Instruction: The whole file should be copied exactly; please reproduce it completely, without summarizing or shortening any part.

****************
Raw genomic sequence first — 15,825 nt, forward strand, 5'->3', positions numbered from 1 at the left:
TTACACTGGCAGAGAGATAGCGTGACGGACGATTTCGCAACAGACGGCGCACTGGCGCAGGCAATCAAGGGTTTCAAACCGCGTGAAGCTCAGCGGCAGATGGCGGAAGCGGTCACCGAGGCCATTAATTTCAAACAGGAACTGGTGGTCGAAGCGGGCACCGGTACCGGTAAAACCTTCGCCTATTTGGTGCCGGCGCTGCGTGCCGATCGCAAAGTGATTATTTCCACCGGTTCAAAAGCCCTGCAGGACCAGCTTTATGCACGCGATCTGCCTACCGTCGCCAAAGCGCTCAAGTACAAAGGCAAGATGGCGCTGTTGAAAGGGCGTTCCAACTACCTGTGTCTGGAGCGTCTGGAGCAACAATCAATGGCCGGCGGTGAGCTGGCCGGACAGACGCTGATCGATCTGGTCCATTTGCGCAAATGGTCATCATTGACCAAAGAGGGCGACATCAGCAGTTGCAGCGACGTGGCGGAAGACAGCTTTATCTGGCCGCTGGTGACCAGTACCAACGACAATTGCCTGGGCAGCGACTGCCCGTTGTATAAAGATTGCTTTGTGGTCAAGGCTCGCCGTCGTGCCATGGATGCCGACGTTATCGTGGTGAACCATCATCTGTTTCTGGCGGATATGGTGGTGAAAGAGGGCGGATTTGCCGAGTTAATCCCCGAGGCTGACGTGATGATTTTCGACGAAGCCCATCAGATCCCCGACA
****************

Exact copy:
Raw genomic sequence first — 15,825 nt, forward strand, 5'->3', positions numbered from 1 at the left:
TTACACTGGCAGAGAGATAGCGTGACGGACGATTTCGCAACAGACGGCGCACTGGCGCAGGCAATCAAGGGTTTCAAACCGCGTGAAGCTCAGCGGCAGATGGCGGAAGCGGTCACCGAGGCCATTAATTTCAAACAGGAACTGGTGGTCGAAGCGGGCACCGGTACCGGTAAAACCTTCGCCTATTTGGTGCCGGCGCTGCGTGCCGATCGCAAAGTGATTATTTCCACCGGTTCAAAAGCCCTGCAGGACCAGCTTTATGCACGCGATCTGCCTACCGTCGCCAAAGCGCTCAAGTACAAAGGCAAGATGGCGCTGTTGAAAGGGCGTTCCAACTACCTGTGTCTGGAGCGTCTGGAGCAACAATCAATGGCCGGCGGTGAGCTGGCCGGACAGACGCTGATCGATCTGGTCCATTTGCGCAAATGGTCATCATTGACCAAAGAGGGCGACATCAGCAGTTGCAGCGACGTGGCGGAAGACAGCTTTATCTGGCCGCTGGTGACCAGTACCAACGACAATTGCCTGGGCAGCGACTGCCCGTTGTATAAAGATTGCTTTGTGGTCAAGGCTCGCCGTCGTGCCATGGATGCCGACGTTATCGTGGTGAACCATCATCTGTTTCTGGCGGATATGGTGGTGAAAGAGGGCGGATTTGCCGAGTTAATCCCCGAGGCTGACGTGATGATTTTCGACGAAGCCCATCAGATCCCCGACA